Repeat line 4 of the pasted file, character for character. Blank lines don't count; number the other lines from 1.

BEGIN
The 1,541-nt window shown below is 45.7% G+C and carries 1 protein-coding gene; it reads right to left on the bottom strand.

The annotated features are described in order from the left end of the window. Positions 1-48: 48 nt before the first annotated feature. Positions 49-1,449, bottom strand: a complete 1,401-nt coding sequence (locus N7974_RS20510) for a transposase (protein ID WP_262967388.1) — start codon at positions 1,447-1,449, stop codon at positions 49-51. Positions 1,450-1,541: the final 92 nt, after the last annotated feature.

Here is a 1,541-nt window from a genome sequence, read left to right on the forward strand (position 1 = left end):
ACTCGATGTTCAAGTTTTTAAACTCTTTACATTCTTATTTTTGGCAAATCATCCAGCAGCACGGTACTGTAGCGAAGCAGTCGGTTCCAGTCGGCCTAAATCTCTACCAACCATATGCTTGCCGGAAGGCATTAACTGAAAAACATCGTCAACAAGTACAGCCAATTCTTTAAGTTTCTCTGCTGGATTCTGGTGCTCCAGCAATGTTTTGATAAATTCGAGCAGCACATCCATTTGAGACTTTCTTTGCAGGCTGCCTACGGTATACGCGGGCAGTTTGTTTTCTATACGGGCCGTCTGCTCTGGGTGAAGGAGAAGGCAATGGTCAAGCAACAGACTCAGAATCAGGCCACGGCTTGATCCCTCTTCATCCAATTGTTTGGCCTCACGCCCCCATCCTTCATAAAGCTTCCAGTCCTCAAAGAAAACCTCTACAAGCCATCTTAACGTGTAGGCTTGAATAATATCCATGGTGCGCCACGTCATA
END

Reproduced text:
ACTCGATGTTCAAGTTTTTAAACTCTTTACATTCTTATTTTTGGCAAATCATCCAGCAGCACGGTACTGTAGCGAAGCAGTCGGTTCCAGTCGGCCTAAATCTCTACCAACCATATGCTTGCCGGAAGGCATTAACTGAAAAACATCGTCAACAAGTACAGCCAATTCTTTAAGTTTCTCTGCTGGATTCTGGTGCTCCAGCAATGTTTTGATAAATTCGAGCAGCACATCCATTTGAGACTTTCTTTGCAGGCTGCCTACGGTATACGCGGGCAGTTTGTTTTCTATACGGGCCGTCTGCTCTGGGTGAAGGAGAAGGCAATGGTCAAGCAACAGACTCAGAATCAGGCCACGGCTTGATCCCTCTTCATCCAATTGTTTGGCCTCACGCCCCCATCCTTCATAAAGCTTCCAGTCCTCAAAGAAAACCTCTACAAGCCATCTTAACGTGTAGGCTTGAATAATATCCATGGTGCGCCACGTCATA